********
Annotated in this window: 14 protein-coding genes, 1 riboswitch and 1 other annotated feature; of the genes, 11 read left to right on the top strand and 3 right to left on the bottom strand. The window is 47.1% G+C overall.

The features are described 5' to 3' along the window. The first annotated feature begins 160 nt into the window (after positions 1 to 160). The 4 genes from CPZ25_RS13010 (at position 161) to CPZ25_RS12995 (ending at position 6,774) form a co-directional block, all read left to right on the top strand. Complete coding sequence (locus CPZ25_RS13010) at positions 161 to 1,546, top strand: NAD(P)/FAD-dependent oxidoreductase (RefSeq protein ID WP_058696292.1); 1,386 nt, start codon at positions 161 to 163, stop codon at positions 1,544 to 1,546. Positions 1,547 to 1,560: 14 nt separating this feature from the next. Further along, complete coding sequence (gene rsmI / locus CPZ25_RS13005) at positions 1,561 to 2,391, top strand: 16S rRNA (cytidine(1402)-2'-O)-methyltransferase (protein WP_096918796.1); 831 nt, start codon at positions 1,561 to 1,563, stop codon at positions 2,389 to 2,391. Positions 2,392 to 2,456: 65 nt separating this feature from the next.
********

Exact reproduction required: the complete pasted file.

Annotated in this window: 14 protein-coding genes, 1 riboswitch and 1 other annotated feature; of the genes, 11 read left to right on the top strand and 3 right to left on the bottom strand. The window is 47.1% G+C overall.

The features are described 5' to 3' along the window. The first annotated feature begins 160 nt into the window (after positions 1 to 160). The 4 genes from CPZ25_RS13010 (at position 161) to CPZ25_RS12995 (ending at position 6,774) form a co-directional block, all read left to right on the top strand. Complete coding sequence (locus CPZ25_RS13010) at positions 161 to 1,546, top strand: NAD(P)/FAD-dependent oxidoreductase (RefSeq protein ID WP_058696292.1); 1,386 nt, start codon at positions 161 to 163, stop codon at positions 1,544 to 1,546. Positions 1,547 to 1,560: 14 nt separating this feature from the next. Further along, complete coding sequence (gene rsmI / locus CPZ25_RS13005) at positions 1,561 to 2,391, top strand: 16S rRNA (cytidine(1402)-2'-O)-methyltransferase (protein WP_096918796.1); 831 nt, start codon at positions 1,561 to 1,563, stop codon at positions 2,389 to 2,391. Positions 2,392 to 2,456: 65 nt separating this feature from the next.